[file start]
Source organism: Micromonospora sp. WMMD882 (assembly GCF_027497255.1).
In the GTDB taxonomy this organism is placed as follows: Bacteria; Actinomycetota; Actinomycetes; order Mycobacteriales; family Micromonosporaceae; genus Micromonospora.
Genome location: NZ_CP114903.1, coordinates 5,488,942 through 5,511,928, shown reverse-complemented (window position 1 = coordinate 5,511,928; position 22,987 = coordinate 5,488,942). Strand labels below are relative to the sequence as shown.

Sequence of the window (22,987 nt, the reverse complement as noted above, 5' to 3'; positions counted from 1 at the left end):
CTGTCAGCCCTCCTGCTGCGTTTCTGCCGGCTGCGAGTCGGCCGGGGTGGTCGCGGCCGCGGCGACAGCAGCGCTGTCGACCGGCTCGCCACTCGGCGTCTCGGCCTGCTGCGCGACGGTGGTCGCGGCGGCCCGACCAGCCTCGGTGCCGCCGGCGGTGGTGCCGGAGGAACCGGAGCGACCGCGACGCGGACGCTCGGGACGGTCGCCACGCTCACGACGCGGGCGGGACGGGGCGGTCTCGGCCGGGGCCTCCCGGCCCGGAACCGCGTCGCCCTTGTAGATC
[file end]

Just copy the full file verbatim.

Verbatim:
Source organism: Micromonospora sp. WMMD882 (assembly GCF_027497255.1).
In the GTDB taxonomy this organism is placed as follows: Bacteria; Actinomycetota; Actinomycetes; order Mycobacteriales; family Micromonosporaceae; genus Micromonospora.
Genome location: NZ_CP114903.1, coordinates 5,488,942 through 5,511,928, shown reverse-complemented (window position 1 = coordinate 5,511,928; position 22,987 = coordinate 5,488,942). Strand labels below are relative to the sequence as shown.

Sequence of the window (22,987 nt, the reverse complement as noted above, 5' to 3'; positions counted from 1 at the left end):
CTGTCAGCCCTCCTGCTGCGTTTCTGCCGGCTGCGAGTCGGCCGGGGTGGTCGCGGCCGCGGCGACAGCAGCGCTGTCGACCGGCTCGCCACTCGGCGTCTCGGCCTGCTGCGCGACGGTGGTCGCGGCGGCCCGACCAGCCTCGGTGCCGCCGGCGGTGGTGCCGGAGGAACCGGAGCGACCGCGACGCGGACGCTCGGGACGGTCGCCACGCTCACGACGCGGGCGGGACGGGGCGGTCTCGGCCGGGGCCTCCCGGCCCGGAACCGCGTCGCCCTTGTAGATC